[0099] FIG. 7 illustrates another method 290 for obtaining weighting data, which can be used at the operation 206 in the method 200 as described in FIG. 3. In this example, the method 270 is described as being performed in the media delivery system 104. However, in other embodiments, only some of the processes in the method 270 can be performed by the media delivery system 104. In other embodiments, all or some of the processes in the method 270 are performed by the media playback device 102. In yet other embodiments, all or some of the processes in the method 270 are performed by both of the media delivery system 104 and the media playback device 102 in cooperation. In yet other embodiments, the method 270 can be performed by other computing devices and provided to the media delivery system 104.

[0100] The method 290 is used to automatically determine the weights for scaling the track features 230. The method 290 can begin at operation 292, in which the media delivery system 104 obtains sequencing history data. The sequencing history data include information about a history of sequencing media content items in general. In some embodiments, the sequencing history data include a large volume of past sequencing events that have been performed by music professionals, such as professional music curators and disc jockeys. In other embodiments, the sequencing history data include a large volume of past sequencing events that have been performed by at least some users or listeners of the media content items provided by the media delivery system 104.

[0101] At operation 294, the media delivery system 104 operates to determine the sequencing history of the given media content items based on the sequencing history data. In some embodiments, the media delivery system 104 can identify a particular characteristic of the selected media content items to be sequenced. Given a set of media content items, the set of media content items (for example, in the form of a playlist) can be characterized to have a particular attribute in common, such as styles, genres, moods, themes, similar artists and/or songs, rankings, etc. The media delivery system 104 can then determine how the same media content items, or the media content items having a similar characteristic to the characteristic of the selected media content items, have been sequenced from the sequencing history data. The media delivery system 104 further determine a correlation between the sequencing history and the track features of the same media content items or the media content items having the similar characteristic. Such a correlation can be used to determine or predict how the track features 230 of the media content items to be sequenced should be weighted.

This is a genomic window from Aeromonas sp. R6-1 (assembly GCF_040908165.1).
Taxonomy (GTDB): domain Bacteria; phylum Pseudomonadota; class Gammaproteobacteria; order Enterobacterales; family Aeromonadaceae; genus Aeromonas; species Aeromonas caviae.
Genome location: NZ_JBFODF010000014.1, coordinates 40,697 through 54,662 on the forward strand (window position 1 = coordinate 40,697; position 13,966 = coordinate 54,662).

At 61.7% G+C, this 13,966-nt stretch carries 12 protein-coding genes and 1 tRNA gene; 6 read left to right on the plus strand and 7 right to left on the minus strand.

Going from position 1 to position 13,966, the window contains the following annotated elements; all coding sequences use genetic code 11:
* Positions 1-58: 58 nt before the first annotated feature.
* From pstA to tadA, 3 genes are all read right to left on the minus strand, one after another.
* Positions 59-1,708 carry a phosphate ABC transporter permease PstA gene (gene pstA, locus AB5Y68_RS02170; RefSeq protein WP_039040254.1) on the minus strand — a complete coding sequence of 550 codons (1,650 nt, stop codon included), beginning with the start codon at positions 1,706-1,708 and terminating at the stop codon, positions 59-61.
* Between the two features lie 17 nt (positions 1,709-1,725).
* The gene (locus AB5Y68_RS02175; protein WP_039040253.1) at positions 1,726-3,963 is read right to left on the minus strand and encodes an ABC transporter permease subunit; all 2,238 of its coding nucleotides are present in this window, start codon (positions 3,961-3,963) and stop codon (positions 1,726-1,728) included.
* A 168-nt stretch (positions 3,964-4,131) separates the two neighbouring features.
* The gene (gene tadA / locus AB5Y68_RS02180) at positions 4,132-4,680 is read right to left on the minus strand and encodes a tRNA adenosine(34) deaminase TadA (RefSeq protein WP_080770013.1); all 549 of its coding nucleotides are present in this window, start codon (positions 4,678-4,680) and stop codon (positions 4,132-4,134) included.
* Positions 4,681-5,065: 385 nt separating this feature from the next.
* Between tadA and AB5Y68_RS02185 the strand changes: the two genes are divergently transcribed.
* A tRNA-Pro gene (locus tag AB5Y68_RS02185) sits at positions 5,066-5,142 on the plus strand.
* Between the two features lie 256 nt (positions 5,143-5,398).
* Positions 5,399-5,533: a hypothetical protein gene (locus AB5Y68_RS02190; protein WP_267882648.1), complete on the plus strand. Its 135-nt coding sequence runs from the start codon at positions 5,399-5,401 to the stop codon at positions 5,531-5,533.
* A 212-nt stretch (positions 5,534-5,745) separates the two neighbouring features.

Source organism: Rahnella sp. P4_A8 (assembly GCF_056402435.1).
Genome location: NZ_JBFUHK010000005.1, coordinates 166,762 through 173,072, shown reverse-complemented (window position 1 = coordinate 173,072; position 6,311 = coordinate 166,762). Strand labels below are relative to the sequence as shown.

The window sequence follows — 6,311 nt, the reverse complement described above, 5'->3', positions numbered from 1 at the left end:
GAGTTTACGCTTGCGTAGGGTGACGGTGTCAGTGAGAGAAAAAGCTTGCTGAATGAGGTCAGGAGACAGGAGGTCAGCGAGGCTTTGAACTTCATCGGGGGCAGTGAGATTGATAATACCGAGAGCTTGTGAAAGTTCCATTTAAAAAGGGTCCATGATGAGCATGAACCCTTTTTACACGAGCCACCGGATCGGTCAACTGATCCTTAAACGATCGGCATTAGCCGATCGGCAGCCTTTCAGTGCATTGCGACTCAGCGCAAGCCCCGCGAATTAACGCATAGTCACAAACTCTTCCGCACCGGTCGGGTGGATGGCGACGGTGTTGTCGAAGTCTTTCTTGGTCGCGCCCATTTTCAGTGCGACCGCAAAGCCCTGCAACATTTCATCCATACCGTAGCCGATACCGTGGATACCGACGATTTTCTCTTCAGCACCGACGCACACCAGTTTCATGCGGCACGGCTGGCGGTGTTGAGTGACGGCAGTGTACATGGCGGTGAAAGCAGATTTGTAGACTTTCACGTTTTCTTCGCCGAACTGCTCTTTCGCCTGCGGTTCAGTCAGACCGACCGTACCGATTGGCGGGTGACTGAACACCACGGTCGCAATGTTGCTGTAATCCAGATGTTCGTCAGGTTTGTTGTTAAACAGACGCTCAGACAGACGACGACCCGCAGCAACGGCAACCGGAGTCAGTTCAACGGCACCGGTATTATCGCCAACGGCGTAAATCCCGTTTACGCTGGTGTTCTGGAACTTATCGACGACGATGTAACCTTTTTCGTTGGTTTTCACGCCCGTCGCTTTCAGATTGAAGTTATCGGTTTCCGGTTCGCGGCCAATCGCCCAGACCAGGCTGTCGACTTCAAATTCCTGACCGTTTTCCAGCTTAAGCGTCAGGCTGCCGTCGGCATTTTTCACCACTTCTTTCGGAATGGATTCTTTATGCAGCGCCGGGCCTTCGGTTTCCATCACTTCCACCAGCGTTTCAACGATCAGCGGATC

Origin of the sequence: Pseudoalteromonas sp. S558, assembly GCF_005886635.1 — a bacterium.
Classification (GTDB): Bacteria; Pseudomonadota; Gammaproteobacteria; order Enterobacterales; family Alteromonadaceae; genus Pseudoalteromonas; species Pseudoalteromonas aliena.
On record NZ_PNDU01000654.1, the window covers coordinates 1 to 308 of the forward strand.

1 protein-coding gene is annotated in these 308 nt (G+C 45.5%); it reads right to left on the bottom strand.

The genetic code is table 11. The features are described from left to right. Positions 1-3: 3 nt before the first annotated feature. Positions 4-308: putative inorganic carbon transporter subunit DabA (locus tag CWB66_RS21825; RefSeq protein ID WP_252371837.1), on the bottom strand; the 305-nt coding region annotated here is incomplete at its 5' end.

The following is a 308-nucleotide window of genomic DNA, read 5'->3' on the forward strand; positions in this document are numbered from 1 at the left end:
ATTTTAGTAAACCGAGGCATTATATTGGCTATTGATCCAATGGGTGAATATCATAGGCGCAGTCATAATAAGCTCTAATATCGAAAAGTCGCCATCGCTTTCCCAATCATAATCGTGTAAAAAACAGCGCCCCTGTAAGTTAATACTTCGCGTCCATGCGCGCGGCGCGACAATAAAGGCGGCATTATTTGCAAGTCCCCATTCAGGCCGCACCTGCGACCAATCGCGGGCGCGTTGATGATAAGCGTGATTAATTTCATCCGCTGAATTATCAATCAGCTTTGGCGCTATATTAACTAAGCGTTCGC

[0102] At operation 296, the media delivery system 104 can predict weights on the track features of the media content items to be sequenced, depending on the characteristic of the media content items.

[0103] FIG. 8 illustrates an example table 300 for showing the track features 230 and the aggregated track feature 302 for each media content item 116. In this example, the track features 230 and the aggregated track feature 302 are represented with numerical values. In some embodiments, the values of the track features and the aggregated track feature can be normalized. [0104] In some embodiments, the aggregated track feature 302 are obtained as a weighted sum of the track features 230, such as the timbre feature 250, the key and mode feature 242, and the tempo feature 244. In the example table 300, the track features 230 are weighted such that the tempo feature 244 is only considered without the other track features (i.e., Timber : Key/Mode : Tempo = 0 : 0 : 1).

[0105] FIG. 9 illustrates an example table 310 in which the media content items 116 are sequenced based on the aggregated track features 302. In this example, the media content items are arranged from the seed media content item 310 (in this example, Track ID 1117) and ordered based on the smallest difference method between the aggregated track features of adjacent media content items, as used at the operation 216 described with reference to FIG. 3. In other embodiments, other methods can be used to order the given media content items.

[0106] FIG. 10 illustrates another example method 330 for automatically sequencing media content items. In this example, the method 200 is described as being performed in the media delivery system 104 including the media content sequence determination engine 112. However, in other embodiments, only some of the processes in the method 200 can be performed by the media delivery system 104. In other embodiments, all or some of the processes in the method 200 are performed by the media playback device 102. In yet other embodiments, all or some of the processes in the method 200 are performed by both of the media delivery system 104 and the media playback device 102 in cooperation.